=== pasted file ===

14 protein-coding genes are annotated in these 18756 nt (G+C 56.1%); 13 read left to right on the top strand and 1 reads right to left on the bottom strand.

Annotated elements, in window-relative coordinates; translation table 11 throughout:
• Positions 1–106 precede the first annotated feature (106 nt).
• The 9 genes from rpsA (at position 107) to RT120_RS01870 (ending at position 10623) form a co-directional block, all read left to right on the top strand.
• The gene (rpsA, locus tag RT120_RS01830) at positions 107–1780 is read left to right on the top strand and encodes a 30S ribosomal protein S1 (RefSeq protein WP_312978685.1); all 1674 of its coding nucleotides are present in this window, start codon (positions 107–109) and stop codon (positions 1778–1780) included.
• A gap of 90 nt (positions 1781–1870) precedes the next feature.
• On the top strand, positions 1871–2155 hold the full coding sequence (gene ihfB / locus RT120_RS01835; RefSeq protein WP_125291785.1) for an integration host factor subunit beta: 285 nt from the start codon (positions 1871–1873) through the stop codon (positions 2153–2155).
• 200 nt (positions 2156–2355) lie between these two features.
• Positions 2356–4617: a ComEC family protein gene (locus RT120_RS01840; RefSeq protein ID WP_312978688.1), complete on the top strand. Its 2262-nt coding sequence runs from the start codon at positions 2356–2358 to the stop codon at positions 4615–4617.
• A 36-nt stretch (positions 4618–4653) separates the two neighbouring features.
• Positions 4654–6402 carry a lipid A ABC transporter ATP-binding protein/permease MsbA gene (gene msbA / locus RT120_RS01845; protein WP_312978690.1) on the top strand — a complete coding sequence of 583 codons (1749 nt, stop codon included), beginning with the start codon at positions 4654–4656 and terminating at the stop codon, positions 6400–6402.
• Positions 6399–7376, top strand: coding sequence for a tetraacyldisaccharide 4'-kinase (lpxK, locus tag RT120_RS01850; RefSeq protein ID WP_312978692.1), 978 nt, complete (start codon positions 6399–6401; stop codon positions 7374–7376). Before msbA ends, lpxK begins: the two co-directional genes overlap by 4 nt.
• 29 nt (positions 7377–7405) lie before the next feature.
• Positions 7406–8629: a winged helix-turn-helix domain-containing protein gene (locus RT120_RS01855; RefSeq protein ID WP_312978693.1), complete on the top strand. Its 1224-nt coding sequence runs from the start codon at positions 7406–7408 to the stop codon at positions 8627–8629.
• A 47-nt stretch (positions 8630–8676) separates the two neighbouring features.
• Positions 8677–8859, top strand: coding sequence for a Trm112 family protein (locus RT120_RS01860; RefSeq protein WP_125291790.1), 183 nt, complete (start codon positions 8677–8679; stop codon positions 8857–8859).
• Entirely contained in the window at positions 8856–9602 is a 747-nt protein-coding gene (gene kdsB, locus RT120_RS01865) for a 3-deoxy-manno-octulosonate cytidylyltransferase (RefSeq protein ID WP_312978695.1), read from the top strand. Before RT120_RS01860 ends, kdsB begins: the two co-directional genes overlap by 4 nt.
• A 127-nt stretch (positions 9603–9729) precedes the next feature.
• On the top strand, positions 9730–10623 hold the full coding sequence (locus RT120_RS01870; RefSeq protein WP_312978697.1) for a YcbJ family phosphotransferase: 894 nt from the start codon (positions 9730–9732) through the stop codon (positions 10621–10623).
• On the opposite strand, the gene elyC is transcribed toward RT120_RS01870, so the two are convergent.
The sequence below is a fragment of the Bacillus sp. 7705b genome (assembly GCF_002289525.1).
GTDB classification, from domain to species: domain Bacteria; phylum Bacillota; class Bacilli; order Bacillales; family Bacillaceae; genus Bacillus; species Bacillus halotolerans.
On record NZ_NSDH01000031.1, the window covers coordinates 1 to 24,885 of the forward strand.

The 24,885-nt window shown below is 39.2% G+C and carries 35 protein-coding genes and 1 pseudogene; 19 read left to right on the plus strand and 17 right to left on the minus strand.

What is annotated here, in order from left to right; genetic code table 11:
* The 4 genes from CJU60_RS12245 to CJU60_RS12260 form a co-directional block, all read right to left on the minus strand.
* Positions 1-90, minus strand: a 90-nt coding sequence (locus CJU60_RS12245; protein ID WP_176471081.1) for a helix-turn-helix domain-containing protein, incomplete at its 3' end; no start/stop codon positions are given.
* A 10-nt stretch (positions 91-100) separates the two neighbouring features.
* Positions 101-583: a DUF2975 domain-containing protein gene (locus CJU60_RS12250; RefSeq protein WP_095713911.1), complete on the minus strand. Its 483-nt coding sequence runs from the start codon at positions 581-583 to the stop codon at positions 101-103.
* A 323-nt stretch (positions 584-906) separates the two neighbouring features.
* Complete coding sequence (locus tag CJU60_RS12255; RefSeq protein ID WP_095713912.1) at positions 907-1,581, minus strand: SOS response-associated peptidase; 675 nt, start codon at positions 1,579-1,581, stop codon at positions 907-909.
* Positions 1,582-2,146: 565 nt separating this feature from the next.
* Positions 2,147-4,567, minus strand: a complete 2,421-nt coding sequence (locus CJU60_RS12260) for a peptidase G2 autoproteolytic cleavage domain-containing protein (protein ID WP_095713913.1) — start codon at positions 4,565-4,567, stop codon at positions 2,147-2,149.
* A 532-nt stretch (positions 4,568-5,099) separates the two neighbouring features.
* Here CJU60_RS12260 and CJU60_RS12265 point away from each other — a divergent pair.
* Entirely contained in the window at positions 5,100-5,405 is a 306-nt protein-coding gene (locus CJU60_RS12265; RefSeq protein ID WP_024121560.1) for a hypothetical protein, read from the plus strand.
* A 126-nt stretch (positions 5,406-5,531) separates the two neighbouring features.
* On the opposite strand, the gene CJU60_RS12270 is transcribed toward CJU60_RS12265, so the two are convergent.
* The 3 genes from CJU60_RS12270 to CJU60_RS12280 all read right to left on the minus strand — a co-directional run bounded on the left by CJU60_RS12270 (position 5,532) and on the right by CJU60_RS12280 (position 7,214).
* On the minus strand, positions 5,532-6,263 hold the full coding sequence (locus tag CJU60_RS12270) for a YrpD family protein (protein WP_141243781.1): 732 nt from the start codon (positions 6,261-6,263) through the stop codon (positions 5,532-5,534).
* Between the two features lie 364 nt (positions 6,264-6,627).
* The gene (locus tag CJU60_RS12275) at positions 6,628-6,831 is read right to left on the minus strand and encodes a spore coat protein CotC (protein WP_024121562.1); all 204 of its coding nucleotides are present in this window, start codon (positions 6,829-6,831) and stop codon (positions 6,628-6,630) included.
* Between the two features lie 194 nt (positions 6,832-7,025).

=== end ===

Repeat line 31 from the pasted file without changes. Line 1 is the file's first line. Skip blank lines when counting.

* Complete coding sequence (locus tag CJU60_RS12255; RefSeq protein ID WP_095713912.1) at positions 907-1,581, minus strand: SOS response-associated peptidase; 675 nt, start codon at positions 1,579-1,581, stop codon at positions 907-909.